Eaton becoming a force in electric vehicle charging stations
March 11, 2011 10:00 AM
Eaton's Dale Jones hooks up a Mitsubishi all-electric car to the company's Type 3 commercial charging station.
The operating controls on Eaton's Type 3 commercial electric auto charger are straightforward: Start, stop and a progress indicator.
By Joyce Gannon Pittsburgh Post-Gazette
After the Mitsubishi subcompact carefully backed up to a tank at a station on Commonwealth Drive in Marshall, the driver jumped out and began to fuel the vehicle.
But he wasn't pumping gas. He was charging the all-electric car's battery before hopping back in for a spin on Route 19 through the busy Cranberry commercial corridor.
The driver, Dale Jones, works for Eaton Corp., which is testing electric car chargers at its Power Systems Experience Center. Eaton's electrical sector for the Americas region, based in Moon, designs and develops the technology for the chargers that are already powering electric vehicles for consumers in South Carolina, California and elsewhere.
Cleveland-based Eaton is among the businesses trying to get a piece of the ever-growing market surrounding electric cars. It has partnered with Mitsubishi Motors to make and demonstrate charging stations for the Japanese automaker's iMiEV (Mitsubishi Innovative Electric Vehicle), which is set to go on sale later this year in some western states; and also has developed demonstration and testing equipment for models including the Chevrolet Volt, an electric hybrid.
Other electrical companies developing the charger technology include industry giants Siemens, General Electric and Schneider Electric, while some automakers such as Toyota, which makes the Prius hybrid, are developing their own chargers.
Despite the competition, Eaton is confident it can win a sizable share of the market. The company projects there will be 400,000 electric vehicles on the roads of North America by 2020.
A major issue involved in getting all those vehicles on the highway, though, is how far they can travel before they power-down.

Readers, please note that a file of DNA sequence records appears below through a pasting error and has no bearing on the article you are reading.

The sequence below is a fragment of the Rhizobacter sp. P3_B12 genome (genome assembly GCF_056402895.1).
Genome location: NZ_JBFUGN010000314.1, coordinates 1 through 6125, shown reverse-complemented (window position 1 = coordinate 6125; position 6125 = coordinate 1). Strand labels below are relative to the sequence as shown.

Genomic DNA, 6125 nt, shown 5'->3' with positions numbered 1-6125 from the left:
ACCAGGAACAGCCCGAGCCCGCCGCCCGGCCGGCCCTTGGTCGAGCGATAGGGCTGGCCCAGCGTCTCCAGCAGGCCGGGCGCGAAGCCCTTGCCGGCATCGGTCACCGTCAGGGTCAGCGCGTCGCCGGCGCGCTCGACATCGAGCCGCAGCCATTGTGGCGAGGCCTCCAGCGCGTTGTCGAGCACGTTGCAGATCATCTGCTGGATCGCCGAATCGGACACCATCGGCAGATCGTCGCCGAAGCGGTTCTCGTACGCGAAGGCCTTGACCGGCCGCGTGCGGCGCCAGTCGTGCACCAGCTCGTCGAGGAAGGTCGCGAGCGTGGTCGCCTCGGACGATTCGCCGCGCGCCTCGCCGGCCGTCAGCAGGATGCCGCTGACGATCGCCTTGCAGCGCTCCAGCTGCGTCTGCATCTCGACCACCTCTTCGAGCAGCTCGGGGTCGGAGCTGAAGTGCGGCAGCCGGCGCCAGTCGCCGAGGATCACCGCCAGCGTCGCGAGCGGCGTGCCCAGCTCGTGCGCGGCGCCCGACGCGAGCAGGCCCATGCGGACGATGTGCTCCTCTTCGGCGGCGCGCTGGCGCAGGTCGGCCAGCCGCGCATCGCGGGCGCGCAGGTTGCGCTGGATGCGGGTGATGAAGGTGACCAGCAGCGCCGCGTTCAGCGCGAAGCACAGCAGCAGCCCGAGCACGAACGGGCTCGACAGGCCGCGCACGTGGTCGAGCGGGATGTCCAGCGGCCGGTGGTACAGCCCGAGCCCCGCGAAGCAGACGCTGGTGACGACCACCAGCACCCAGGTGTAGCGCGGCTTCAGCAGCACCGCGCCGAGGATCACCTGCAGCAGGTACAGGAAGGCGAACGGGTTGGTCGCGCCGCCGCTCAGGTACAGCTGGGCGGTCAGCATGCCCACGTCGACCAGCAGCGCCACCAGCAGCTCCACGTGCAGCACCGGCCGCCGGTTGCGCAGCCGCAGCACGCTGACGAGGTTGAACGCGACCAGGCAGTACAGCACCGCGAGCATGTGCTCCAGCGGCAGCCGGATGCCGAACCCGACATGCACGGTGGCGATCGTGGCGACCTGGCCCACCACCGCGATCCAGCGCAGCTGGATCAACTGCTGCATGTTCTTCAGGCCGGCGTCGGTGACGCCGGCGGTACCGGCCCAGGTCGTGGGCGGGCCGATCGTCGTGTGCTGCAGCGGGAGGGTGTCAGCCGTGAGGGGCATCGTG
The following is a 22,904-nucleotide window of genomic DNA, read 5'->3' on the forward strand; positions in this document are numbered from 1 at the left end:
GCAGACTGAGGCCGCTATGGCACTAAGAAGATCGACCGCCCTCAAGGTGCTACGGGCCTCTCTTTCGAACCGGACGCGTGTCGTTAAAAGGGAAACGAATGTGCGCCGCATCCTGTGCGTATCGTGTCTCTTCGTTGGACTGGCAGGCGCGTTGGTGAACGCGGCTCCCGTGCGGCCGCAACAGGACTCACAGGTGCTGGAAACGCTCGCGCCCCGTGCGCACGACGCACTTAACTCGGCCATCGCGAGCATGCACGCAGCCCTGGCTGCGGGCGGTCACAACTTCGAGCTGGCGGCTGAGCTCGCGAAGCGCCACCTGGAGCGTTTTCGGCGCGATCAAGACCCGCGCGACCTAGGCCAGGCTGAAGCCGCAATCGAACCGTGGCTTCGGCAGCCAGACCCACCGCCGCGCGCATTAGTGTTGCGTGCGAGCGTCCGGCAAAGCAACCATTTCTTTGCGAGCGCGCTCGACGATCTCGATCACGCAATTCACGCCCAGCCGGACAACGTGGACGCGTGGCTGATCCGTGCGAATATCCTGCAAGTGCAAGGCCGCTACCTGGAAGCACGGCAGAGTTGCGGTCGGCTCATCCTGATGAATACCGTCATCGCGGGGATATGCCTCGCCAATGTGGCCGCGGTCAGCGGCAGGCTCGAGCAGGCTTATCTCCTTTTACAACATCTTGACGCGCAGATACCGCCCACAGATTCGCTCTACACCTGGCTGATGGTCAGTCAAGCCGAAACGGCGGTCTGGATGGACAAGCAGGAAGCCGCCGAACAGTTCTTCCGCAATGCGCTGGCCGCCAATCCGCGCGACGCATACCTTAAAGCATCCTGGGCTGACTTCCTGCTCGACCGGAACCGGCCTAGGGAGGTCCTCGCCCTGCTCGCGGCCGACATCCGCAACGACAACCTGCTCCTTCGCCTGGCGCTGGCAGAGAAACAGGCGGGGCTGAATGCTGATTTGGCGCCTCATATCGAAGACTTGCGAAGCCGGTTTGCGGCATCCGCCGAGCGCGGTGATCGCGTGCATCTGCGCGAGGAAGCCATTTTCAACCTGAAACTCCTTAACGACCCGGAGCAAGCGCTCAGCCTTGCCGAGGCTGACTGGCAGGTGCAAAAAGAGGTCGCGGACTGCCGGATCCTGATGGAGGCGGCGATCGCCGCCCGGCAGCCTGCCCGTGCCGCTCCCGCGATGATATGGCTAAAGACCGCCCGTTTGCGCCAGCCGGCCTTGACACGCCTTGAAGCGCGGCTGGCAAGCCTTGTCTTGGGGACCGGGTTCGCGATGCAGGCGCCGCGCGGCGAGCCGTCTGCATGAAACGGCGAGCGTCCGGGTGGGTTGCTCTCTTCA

The Mitsubishi used in Eaton's tests can run for about 80 miles on one "tank" of electricity, said Dan Carnovale, manager of the Power Systems Experience Center at Eaton's Marshall site.
So while it might be an ideal energy saver for short trips around the neighborhood or even commuting to work, "You can't go long without chargers available," he said.
That's why Eaton's strategy includes working with state and municipal governments to come up with plans to integrate electric vehicle power stations into the infrastructure.
In South Carolina, for instance, it won a contract funded by the state's energy office that features Eaton electric vehicle chargers at municipal parking garages and retailers in eight cities.
In Raleigh, N.C., Eaton in December donated three charging stations to the city, which plans to roll out 30 public chargers by September.
It has collaborations in the private sector, too. Last October, it launched a testing project with the University of Notre Dame during the weekend of the University of Pittsburgh-Notre Dame football game. Notre Dame officials are testing Mitsubishi's vehicle to determine how electric vehicles might be integrated into the fleet at the school's campus in South Bend, Ind.
Perhaps its most high-profile partnership to date is with giant electronics retailer Best Buy. The chain's Geek Squad -- employees who specialize in computer repairs -- will manage residential electrical upgrades to accommodate Eaton chargers that Mitsubishi electric car owners can install at home. Some Geek Squads have been driving the Mitsubishi vehicles since 2009.
A home-based charger could be 120 volts and power a vehicle in eight to 12 hours -- or 240 volts with the capability to fully power a vehicle in four to six hours, Mr. Carnovale said.
Cost estimates for the 120-volt chargers that could be installed in homes range from $700 to $1,300. The next level, with 240 volts, could cost up to $2,500, Mr. Carnovale said.
The chargers at public stations have 480 volts and can power a vehicle in 15 to 30 minutes.
"Your vehicle would charge while you get lunch or coffee," said Mr. Carnovale.
At the South Carolina stations featuring Eaton equipment, it costs about $1.30 to fully charge the Mitsubishi vehicle, Mr. Carnovale said. The iMiEV is scheduled to go on sale to the public this fall in California, Washington, Oregon and Hawaii with a manufacturer's suggested retail price of $30,000.
Eaton is working with Mitsubishi to provide chargers to its North American dealers by the time the cars are available.
Besides testing its chargers at the Marshall facility, Eaton uses the Power Systems Experience Center to test and demonstrate new and existing products, said Mr. Carnovale. The facility also houses engineering and equipment workers, and employs about 120 total.
At its Moon offices, the Cleveland-based corporation has about 750 employees. It operates a manufacturing and testing plant in Beaver County with 350 workers.